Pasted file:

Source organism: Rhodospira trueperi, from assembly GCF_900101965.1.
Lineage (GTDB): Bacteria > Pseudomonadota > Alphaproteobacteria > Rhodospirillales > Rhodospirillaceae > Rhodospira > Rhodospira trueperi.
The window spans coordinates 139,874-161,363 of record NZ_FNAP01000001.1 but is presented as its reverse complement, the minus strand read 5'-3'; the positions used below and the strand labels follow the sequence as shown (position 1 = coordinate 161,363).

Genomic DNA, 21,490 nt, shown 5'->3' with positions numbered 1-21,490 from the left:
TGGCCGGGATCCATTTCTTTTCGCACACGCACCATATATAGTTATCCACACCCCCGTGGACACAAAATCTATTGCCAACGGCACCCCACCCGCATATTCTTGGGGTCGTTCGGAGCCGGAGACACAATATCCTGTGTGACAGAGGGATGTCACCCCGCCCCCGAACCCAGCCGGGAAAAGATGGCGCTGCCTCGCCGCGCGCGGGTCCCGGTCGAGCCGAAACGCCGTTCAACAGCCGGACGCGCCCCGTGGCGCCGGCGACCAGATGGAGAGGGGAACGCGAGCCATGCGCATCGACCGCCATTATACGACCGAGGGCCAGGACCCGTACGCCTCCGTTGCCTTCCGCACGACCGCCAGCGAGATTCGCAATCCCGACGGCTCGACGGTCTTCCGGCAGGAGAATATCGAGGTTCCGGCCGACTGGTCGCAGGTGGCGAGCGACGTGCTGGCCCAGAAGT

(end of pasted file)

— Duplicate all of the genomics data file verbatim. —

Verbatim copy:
Source organism: Rhodospira trueperi, from assembly GCF_900101965.1.
Lineage (GTDB): Bacteria > Pseudomonadota > Alphaproteobacteria > Rhodospirillales > Rhodospirillaceae > Rhodospira > Rhodospira trueperi.
The window spans coordinates 139,874-161,363 of record NZ_FNAP01000001.1 but is presented as its reverse complement, the minus strand read 5'-3'; the positions used below and the strand labels follow the sequence as shown (position 1 = coordinate 161,363).

Genomic DNA, 21,490 nt, shown 5'->3' with positions numbered 1-21,490 from the left:
TGGCCGGGATCCATTTCTTTTCGCACACGCACCATATATAGTTATCCACACCCCCGTGGACACAAAATCTATTGCCAACGGCACCCCACCCGCATATTCTTGGGGTCGTTCGGAGCCGGAGACACAATATCCTGTGTGACAGAGGGATGTCACCCCGCCCCCGAACCCAGCCGGGAAAAGATGGCGCTGCCTCGCCGCGCGCGGGTCCCGGTCGAGCCGAAACGCCGTTCAACAGCCGGACGCGCCCCGTGGCGCCGGCGACCAGATGGAGAGGGGAACGCGAGCCATGCGCATCGACCGCCATTATACGACCGAGGGCCAGGACCCGTACGCCTCCGTTGCCTTCCGCACGACCGCCAGCGAGATTCGCAATCCCGACGGCTCGACGGTCTTCCGGCAGGAGAATATCGAGGTTCCGGCCGACTGGTCGCAGGTGGCGAGCGACGTGCTGGCCCAGAAGT